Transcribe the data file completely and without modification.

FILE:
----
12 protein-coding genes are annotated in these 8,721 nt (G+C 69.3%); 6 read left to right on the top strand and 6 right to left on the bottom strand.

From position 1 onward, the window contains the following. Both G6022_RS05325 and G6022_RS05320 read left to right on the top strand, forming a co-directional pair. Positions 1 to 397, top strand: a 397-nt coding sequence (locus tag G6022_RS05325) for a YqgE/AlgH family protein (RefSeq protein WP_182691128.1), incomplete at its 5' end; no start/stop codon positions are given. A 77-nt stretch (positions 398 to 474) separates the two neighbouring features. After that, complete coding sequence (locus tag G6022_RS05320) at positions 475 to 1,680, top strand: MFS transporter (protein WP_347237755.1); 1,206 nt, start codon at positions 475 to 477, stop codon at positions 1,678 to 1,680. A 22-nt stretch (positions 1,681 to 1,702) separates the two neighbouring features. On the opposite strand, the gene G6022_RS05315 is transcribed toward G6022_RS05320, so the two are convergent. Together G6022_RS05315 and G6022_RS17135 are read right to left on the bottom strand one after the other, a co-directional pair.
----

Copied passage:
12 protein-coding genes are annotated in these 8,721 nt (G+C 69.3%); 6 read left to right on the top strand and 6 right to left on the bottom strand.

From position 1 onward, the window contains the following. Both G6022_RS05325 and G6022_RS05320 read left to right on the top strand, forming a co-directional pair. Positions 1 to 397, top strand: a 397-nt coding sequence (locus tag G6022_RS05325) for a YqgE/AlgH family protein (RefSeq protein WP_182691128.1), incomplete at its 5' end; no start/stop codon positions are given. A 77-nt stretch (positions 398 to 474) separates the two neighbouring features. After that, complete coding sequence (locus tag G6022_RS05320) at positions 475 to 1,680, top strand: MFS transporter (protein WP_347237755.1); 1,206 nt, start codon at positions 475 to 477, stop codon at positions 1,678 to 1,680. A 22-nt stretch (positions 1,681 to 1,702) separates the two neighbouring features. On the opposite strand, the gene G6022_RS05315 is transcribed toward G6022_RS05320, so the two are convergent. Together G6022_RS05315 and G6022_RS17135 are read right to left on the bottom strand one after the other, a co-directional pair.